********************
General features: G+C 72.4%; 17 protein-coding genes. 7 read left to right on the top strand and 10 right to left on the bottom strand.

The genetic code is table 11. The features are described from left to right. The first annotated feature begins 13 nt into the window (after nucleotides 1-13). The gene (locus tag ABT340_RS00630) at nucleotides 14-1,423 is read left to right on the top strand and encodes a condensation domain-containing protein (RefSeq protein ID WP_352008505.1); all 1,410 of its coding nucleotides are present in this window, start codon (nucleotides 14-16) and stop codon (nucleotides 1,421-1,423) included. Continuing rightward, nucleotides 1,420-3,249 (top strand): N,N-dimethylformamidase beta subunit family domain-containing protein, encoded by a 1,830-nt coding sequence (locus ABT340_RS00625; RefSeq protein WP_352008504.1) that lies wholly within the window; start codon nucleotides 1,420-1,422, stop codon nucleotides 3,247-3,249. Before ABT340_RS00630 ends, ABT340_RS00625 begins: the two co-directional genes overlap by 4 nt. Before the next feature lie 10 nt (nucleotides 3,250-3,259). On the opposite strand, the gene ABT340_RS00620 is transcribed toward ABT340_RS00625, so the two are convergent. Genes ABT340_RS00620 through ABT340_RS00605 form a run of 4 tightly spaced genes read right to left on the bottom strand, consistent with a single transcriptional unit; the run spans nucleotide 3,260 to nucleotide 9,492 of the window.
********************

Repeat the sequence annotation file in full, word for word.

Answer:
General features: G+C 72.4%; 17 protein-coding genes. 7 read left to right on the top strand and 10 right to left on the bottom strand.

The genetic code is table 11. The features are described from left to right. The first annotated feature begins 13 nt into the window (after nucleotides 1-13). The gene (locus tag ABT340_RS00630) at nucleotides 14-1,423 is read left to right on the top strand and encodes a condensation domain-containing protein (RefSeq protein ID WP_352008505.1); all 1,410 of its coding nucleotides are present in this window, start codon (nucleotides 14-16) and stop codon (nucleotides 1,421-1,423) included. Continuing rightward, nucleotides 1,420-3,249 (top strand): N,N-dimethylformamidase beta subunit family domain-containing protein, encoded by a 1,830-nt coding sequence (locus ABT340_RS00625; RefSeq protein WP_352008504.1) that lies wholly within the window; start codon nucleotides 1,420-1,422, stop codon nucleotides 3,247-3,249. Before ABT340_RS00630 ends, ABT340_RS00625 begins: the two co-directional genes overlap by 4 nt. Before the next feature lie 10 nt (nucleotides 3,250-3,259). On the opposite strand, the gene ABT340_RS00620 is transcribed toward ABT340_RS00625, so the two are convergent. Genes ABT340_RS00620 through ABT340_RS00605 form a run of 4 tightly spaced genes read right to left on the bottom strand, consistent with a single transcriptional unit; the run spans nucleotide 3,260 to nucleotide 9,492 of the window.